Wednesday, November 28, 2012
My Response to Tyson's Feminist Reading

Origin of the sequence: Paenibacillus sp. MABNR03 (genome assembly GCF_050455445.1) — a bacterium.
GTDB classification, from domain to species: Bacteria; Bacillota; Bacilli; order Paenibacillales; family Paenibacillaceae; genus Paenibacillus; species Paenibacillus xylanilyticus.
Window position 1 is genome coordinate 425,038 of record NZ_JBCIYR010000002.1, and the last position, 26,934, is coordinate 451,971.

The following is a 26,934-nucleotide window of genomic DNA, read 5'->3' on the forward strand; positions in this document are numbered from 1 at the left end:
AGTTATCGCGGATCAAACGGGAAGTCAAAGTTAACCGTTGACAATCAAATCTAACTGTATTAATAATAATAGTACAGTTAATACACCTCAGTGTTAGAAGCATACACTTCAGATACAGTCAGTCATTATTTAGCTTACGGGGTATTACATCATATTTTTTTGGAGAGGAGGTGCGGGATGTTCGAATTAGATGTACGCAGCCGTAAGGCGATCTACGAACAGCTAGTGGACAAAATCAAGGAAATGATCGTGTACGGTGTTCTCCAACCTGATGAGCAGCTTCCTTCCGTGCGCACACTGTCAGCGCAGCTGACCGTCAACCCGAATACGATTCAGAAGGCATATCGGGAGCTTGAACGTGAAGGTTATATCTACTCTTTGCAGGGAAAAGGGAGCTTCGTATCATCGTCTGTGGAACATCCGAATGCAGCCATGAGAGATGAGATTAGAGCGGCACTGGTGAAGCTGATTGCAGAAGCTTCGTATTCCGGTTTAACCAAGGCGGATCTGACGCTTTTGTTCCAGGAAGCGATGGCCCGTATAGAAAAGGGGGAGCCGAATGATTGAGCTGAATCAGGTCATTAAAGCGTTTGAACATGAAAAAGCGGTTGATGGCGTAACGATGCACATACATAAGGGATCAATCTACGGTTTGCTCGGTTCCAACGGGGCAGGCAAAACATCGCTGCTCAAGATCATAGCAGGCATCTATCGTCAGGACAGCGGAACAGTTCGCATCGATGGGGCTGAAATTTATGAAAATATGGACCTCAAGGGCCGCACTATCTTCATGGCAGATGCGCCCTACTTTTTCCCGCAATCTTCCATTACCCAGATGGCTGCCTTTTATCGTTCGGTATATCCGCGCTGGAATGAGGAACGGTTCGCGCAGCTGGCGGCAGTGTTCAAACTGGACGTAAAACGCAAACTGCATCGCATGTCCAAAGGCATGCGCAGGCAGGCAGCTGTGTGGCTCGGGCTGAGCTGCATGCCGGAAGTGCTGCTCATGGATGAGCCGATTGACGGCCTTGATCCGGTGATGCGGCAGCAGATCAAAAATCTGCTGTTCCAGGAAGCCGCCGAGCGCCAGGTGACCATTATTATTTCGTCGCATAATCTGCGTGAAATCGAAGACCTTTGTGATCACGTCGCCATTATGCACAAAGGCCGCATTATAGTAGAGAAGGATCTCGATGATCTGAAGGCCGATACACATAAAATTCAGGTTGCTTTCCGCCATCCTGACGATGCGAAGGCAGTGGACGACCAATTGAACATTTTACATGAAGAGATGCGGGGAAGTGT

Overall, I agree with Lois Tyson's close reading of The Great Gatsby. She begins by claiming what a feminist Tom Buchanan is. She supports her point especially well by when she cites, "Nowadays, people being by sneering at family life and family institutions." (Tyson 120) Tom's use of "family life" and "family institutions" here are hinting at the stereotypical way of American family life. In Tom's world, the woman cooks, cleans, and submits. She is not "naughty" like the women portrayed in The Great Gatsby. Lois Tyson indicates a change of women's behavior in The Great Gatsby, "Women could now be seen smoking and drinking (despite prohibition)." (121) This is all in accordance with what Tom was saying, women are going out of bounds in the book. Nowadays, we would say that women drinking and smoking should never be prohibited. Finally, Lois Tyson clearly indicates an reluctant acceptance on behalf of the men about the "new woman's" behavior. Nick says, "Dishonesty in a woman is a thing you never blame deeply." (123) They have now accepted the change in women, the gender role has shifted. The Great Gatsby gave a good representation of the transition to the new woman, from what it used to be, to the way it is now.